In this post I'll make the following points:

  1. Correct judgments are rooted in upright character.
  2. Incorrect judgments harm the judge and the judged.

Do not judge by appearances, but judge with right judgment. -- Jesus Christ, ~33 AD

I have a dream that my four little children will one day live in a nation where they will not be judged by the color of their skin but by the content of their character. -- Martin Luther King, August 28, 1963

Neither Jesus nor Dr. King called for no judgment, but rather for correct judgment. I agree with them. The world has gotten off track: it is not somehow categorically virtuous to avoid making judgments.

I should define what I mean by judgment. I can discern three behaviors people decry when they proclaim, "don't judge!":

  1. Observation. To see a situation. That is, to take notice of it. The opposite of "ignore".
  2. Evaluation. Having seen, to make an assessment against your values. That is, to become invested. The opposite of "suppress".
  3. Action. To choose to intervene, being so moved by your evaluation. The opposite of "sweep it under the rug".

All three forms of judgment have their place. Without observation, my body would collide with a passing bus in an intersection. A world without evaluation would make no distinction between war criminal and war hero, and a world without action would do nothing about Nazi death camps, even though we felt they were wrong.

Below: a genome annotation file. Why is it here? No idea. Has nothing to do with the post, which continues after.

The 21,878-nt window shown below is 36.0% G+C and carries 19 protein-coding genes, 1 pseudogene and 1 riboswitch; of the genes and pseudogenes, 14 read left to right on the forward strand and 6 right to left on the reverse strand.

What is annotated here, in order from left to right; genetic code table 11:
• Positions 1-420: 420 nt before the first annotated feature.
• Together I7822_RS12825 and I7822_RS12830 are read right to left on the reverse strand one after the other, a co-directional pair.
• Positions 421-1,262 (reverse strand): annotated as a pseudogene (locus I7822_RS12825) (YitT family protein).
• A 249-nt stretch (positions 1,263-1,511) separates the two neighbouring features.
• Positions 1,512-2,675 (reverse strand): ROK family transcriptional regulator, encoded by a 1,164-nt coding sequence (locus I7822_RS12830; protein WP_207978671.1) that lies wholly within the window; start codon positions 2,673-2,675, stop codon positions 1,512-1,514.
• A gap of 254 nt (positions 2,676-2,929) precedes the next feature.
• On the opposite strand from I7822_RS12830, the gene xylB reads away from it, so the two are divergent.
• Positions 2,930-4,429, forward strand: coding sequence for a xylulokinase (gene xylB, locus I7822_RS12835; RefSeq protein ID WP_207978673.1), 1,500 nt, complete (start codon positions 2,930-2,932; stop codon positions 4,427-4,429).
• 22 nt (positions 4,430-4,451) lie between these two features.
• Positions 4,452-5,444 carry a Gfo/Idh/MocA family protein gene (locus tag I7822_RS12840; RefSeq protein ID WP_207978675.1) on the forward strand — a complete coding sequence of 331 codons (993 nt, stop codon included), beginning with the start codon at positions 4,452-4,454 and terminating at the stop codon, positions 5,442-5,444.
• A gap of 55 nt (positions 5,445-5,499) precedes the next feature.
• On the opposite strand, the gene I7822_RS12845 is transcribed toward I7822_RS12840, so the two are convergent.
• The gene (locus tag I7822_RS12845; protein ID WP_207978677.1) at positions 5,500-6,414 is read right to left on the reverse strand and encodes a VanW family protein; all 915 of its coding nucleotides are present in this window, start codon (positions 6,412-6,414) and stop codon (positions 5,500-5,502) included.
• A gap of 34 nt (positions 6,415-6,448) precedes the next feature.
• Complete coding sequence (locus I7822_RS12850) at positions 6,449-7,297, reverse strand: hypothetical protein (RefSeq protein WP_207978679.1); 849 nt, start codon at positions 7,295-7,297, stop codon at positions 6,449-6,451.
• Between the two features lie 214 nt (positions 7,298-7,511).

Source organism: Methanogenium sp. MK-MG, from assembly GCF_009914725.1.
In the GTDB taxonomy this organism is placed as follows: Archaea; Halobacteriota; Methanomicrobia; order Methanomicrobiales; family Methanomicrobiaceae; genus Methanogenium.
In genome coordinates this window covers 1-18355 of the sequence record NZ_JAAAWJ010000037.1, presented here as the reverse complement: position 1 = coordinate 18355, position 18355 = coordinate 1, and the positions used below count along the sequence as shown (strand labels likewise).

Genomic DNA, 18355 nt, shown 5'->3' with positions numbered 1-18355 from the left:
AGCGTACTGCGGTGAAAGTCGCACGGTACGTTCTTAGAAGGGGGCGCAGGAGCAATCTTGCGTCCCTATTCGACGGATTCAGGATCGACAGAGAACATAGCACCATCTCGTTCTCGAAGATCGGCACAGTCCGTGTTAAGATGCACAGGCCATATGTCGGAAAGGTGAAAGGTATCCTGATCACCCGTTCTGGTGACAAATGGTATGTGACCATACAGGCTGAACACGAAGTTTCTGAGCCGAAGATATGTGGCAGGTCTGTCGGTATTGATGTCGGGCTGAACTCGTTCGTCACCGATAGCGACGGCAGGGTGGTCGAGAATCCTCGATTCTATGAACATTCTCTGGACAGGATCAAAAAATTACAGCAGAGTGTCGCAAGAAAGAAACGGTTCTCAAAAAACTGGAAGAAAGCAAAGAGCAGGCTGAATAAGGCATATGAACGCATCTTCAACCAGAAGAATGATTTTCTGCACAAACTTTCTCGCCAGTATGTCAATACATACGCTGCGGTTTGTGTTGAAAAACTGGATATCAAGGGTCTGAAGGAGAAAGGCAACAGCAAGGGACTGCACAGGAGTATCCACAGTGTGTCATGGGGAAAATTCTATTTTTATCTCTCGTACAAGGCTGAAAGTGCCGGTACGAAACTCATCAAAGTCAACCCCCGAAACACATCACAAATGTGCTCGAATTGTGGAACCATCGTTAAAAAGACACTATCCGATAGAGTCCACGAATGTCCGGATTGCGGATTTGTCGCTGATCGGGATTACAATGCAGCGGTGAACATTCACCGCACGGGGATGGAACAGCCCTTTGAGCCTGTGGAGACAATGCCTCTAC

Sometimes, a wise judgment means taking no action, or taking restrained action. While we might feel strongly that Russia should not invade Ukraine, an all-out assault on Russia would cause greater harm. Sometimes the action is an exercise of grace, in which the grace-giver pays the cost of overlooking wrongdoing.

Given that we should make judgments, what is a correct judgment? According to Jesus and Dr. King, it is one that looks deeper than appearances.

Appearances are not always wrong, but they often are. In those cases, our incorrect judgments are rooted in our own character flaws. Take this example:

I know your presumption and the evil of your heart, for you have come down to see the battle.” And David said, “What have I done now? Was it not but a word?” -- 1 Samuel 17

We've all heard about David from the Bible. Everyone recognizes the curly-haired sculpture by Michaelangelo. Did you know that David had older brothers? Eliab was Jesse's oldest son, but David was selected to become king of Israel. He was jealous of his little brother David, and it came out when David asked to confront Goliath.

Contrast that to the first sentence in Jude:

Jude, a servant of Jesus Christ -- Jude 1:1

Do you know which Jude this is? Many scholars believe this Jude was Jesus' brother - both born of Mary, as in Matthew 13:55.

This verse amazes me. I have a brother. Brothers are not afraid of calling you on your mistakes. Of judging you. But here, Jesus' brother refers to himself as a servant.

Or how can you say to your brother, ‘Let me take the speck out of your eye,’ when there is the log in your own eye? You hypocrite, first take the log out of your own eye, and then you will see clearly to take the speck out of your brother's eye. -- Jesus, Matthew 7

I'll say it again: the correctness of our judgments is rooted in our own character.

To demonstrate my second point, I'll tell a personal story.

I once interviewed at a company that was very excited to extend me an offer of employment as Senior Software Engineer. I was to be the first hire of, and lead for, the company's first software team. I was excited too.